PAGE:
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Education suits could upend school funding

It’s a shame that school districts have had to file a lawsuit to force the state to fund education adequately. But that’s exactly what is happening.

Last week, the Santa Fe Public Schools joined forces with the Gallup-McKinley County and Moriarty-Edgewood districts to claim that current funding levels violate the New Mexico Constitution.

The lawsuit is on top of one already filed by the Mexican American Legal Defense and Educational Fund, essentially saying the same thing.

Together, these lawsuits could upend school funding in New Mexico. There are two big issues in the suits.

One claim is whether schools across the state are receiving adequate funding, as required in the New Mexico Constitution. A study released in 2008 estimated that New Mexico was underfunding education by $330 million every year (an increase of 14.5 percent in spending will be needed to reach adequacy). Currently, the state spends some 45 percent of its $6.2 billion annual budget on education.

The examination of school funding was paid for by the Funding Formula Study Task Force, a group appointed by the Legislature and governor, and conducted by the American Institute for Research.

There’s more than just overall funding being debated, though. The second issue is just how the money is apportioned.

New Mexico, with its complex funding formula, has a system designed to equalize the money handed out across the state so that more affluent cities can’t spend more on operating schools. The funding formula takes various factors into account to come up with the unit value per student through its State Equalization Guarantee.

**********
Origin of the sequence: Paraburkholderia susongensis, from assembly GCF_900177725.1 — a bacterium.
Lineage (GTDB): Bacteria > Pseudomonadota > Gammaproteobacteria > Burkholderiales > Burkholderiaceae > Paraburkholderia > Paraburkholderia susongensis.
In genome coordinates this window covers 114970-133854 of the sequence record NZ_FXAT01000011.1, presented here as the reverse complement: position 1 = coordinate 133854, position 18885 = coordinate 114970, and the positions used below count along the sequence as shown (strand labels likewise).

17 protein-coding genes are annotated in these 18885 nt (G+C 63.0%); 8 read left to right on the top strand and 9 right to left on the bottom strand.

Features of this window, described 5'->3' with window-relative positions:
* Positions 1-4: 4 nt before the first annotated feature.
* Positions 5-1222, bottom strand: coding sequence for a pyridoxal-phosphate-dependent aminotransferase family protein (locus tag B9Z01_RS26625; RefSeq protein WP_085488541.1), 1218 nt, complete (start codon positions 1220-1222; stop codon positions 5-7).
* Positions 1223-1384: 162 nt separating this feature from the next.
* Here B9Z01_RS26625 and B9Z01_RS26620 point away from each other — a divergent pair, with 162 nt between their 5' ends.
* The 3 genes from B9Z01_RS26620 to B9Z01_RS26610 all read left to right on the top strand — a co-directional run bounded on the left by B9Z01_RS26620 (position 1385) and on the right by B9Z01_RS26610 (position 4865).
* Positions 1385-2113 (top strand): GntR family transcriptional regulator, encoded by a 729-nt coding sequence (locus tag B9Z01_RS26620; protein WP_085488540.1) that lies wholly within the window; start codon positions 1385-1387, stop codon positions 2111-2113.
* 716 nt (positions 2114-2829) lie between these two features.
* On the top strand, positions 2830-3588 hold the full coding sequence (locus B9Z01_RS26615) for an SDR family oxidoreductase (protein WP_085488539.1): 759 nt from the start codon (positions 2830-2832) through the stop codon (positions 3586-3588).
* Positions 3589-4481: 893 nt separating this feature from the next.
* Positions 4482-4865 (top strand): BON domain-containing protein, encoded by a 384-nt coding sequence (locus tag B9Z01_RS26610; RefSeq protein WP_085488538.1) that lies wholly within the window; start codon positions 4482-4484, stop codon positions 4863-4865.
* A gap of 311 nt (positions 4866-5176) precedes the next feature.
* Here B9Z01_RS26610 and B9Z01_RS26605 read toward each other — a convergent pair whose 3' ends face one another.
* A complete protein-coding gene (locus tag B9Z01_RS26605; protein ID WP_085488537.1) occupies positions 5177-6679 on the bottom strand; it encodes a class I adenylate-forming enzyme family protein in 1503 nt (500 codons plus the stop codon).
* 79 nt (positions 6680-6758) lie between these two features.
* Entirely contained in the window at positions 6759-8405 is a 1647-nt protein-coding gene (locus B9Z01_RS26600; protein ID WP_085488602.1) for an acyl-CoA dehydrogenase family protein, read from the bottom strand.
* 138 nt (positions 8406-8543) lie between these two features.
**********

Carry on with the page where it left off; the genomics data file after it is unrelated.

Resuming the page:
What districts are arguing in this suit is that not only is education being funded inadequately, but also that the money is not being distributed fairly, either.

The plaintiffs don’t want any more time to be wasted, and want immediate relief — should they prevail — in the form of a new budget and spending plan before the next legislative session starts in mid-January. This potentially could eat up new revenue the state might be bringing in.

Justice does not always move swiftly, but in this case, the stakes are so high that we trust the judges involved can expedite the process.

The 2008 study made a strong case that we are not spending enough.

The state Legislature failed to adjust the budget, and neither Gov. Bill Richardson, in his last years in office, nor Gov. Susana Martinez, in her first term, followed through on the report’s recommendation. Perhaps the courts can step up to ensure children receive the education they deserve and are guaranteed in the New Mexico Constitution.

— The Santa Fe New Mexican